Occasionally, when I get a really good shot, I can feel it. It’s almost like getting goosebumps. “This is too beautiful to be real. How did this happen? How was I so lucky to be here?”
As a boy, walking along the docks near his home in Olso, Norway, Tor Eigeland watched ships and sailors from around the globe, and he dreamed of adventure. At home, “curled up in a cozy chair, I devoured everything from Tolstoy and Dostoyevsky to Ibsen and Hemingway,” he recalls. Soon he was “desperate to smell the tropical world and see palm trees. I knew there was a lot more out there, and I wanted to see it.”
It didn’t take long. In the summer of 1947, at age 16, Eigeland convinced his skeptical parents to allow him and a friend to take a sabbatical from school to work aboard a merchant ship. The M/V Tricolor took the pair down the coast of Europe, across northern Africa, through the Suez Canal, along the Arabian Peninsula and on to India, the Philippines and China, ending in Shanghai.
Back in Oslo, to keep his pact with his parents, he passed his school exams, but it wasn’t long until another ship job landed him in Canada where he worked in a gold mine, attended university and, in 1954, purchased his first camera, a Rolleiflex.
From there, he says, “I decided on going to university in Mexico. Kind of a wild idea, but that’s what I wanted to do.”
In Mexico, he began writing and taking pictures for local magazines and public relations firms. Then, he recalls, he wanted a location where he could earn a living as a photojournalist.
“I checked how many foreign correspondents and photographers of an international standard were based in Beirut, and I found there was a total lack. So I thought there’ll be lots of work if I go there. So I took another chance.
“Beirut was really an international meeting point. It was the most practical place to operate in the Middle East for journalists, photographers, spies and businessmen.”
In 1965, one encounter at the foreign press club introduced him to Paul Hoye, hired by Aramco the year before to edit Aramco World and establish its office in Beirut after 15 years in New York. Hoye gave Eigeland his first Aramco World assignment: a cover story on the centennial of the American University of Beirut.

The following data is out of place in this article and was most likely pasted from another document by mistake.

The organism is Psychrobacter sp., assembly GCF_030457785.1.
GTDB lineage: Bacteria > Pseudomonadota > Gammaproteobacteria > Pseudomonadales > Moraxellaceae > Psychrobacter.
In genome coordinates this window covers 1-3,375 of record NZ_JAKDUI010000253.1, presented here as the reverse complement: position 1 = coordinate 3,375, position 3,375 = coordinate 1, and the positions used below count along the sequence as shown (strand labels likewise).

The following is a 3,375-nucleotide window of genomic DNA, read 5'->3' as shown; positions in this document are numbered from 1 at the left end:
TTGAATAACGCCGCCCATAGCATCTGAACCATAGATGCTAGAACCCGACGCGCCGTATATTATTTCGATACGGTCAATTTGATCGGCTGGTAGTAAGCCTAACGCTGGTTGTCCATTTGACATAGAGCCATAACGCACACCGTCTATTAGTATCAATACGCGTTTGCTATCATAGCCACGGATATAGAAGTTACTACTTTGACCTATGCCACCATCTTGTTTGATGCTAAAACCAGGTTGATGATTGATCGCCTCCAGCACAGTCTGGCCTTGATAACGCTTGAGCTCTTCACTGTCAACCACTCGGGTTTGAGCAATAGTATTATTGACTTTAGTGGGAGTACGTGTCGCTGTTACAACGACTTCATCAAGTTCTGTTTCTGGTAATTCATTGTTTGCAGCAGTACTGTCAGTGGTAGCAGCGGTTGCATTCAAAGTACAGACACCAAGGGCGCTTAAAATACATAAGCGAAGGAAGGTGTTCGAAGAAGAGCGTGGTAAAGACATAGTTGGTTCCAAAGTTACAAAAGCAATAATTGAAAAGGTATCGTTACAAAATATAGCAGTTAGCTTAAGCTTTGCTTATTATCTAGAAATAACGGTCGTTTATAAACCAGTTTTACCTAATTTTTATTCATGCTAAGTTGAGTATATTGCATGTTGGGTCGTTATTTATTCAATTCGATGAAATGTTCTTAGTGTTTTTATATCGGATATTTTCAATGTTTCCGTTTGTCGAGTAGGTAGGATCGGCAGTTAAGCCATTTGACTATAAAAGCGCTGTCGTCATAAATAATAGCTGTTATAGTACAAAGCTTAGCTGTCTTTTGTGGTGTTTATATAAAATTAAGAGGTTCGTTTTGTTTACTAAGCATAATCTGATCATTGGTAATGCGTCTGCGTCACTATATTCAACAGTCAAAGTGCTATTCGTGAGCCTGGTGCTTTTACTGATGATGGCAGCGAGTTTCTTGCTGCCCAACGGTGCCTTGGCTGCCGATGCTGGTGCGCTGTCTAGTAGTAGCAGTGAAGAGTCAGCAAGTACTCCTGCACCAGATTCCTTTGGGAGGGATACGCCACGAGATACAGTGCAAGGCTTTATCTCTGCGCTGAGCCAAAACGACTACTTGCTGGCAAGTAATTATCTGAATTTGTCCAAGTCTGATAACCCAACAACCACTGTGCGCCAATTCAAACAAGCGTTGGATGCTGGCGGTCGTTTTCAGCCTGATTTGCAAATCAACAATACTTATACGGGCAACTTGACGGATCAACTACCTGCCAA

So began a 50-years-and-counting relationship with the magazine, which has sent him to more than two dozen countries over more than 50 assignments, 27 of which were cover stories and two of which were full issues that he shot and wrote.
The magazine “helped me live the kind of life I like,” he says. “It’s enabled me to meet great people around the world.”
What follows are a few selected highlights of Tor Eigeland’s half century as witness to daily life for AramcoWorld.
“When All the Lands Were Sea”
This assignment was certainly one of the most memorable in my life, even though the photos weren’t published until 2013, and then they became a book, too.
The Marsh Arabs lived in the central marshes of southern Iraq, between the Tigris and the Euphrates Rivers. A vast area of marshes. This particular photo—I remember taking it one morning, probably about four a.m. I was staying on a little island with some of these people. I saw this canoe just gliding by. I thought I was totally in another world 2,000 years ago. It was unreal. My whole experience there, I didn’t feel alien, but it was like living in a world totally, totally different from what I’d known before. A watery world, indeed.
At the time, there were somewhere between 350,000 and half a million people living in the marshes. Their civilization was thousands of years old. They turned out to be extremely hospitable and fun-loving.
Looking back on it, I think what has made it even more memorable is that this way of life is nearly extinct. Saddam Hussein drained the marshes.
“Istanbul—Queen of Cities”
The assignment was on Istanbul—an immense, lively city. You do a little research, and then you talk to some of the people there who really know the city. You find a driver who also really knows the city and sort of understands what you’re trying to do, so you make a plan and off you go in many different directions. This picture was not at all part of the plan. There was one carpet in the image of President John F. Kennedy. I was quite touched by that, that people in Istanbul would bother to do something like that.
“Convoy to Nowhere”
What I remember most was the incredible skill of the drivers in getting through or around the dunes. They were all Bedouin, born and bred and at home in this sandy world. I would have got stuck in five minutes.
The other thing I remember from that trip was sleeping in the sand one night when there was a minor sandstorm. I must have been very tired as I slept right through the night. I woke up and, to my horror, I couldn’t move anything. Except for my head, my nose, I was buried in the sand. Panic is what I felt until one of the truck drivers spotted me and helped dig me out. Much relieved, I got dusted off and had a breakfast of sweet tea and bread with the drivers before we set off again.
“Islam in Al-Andalus”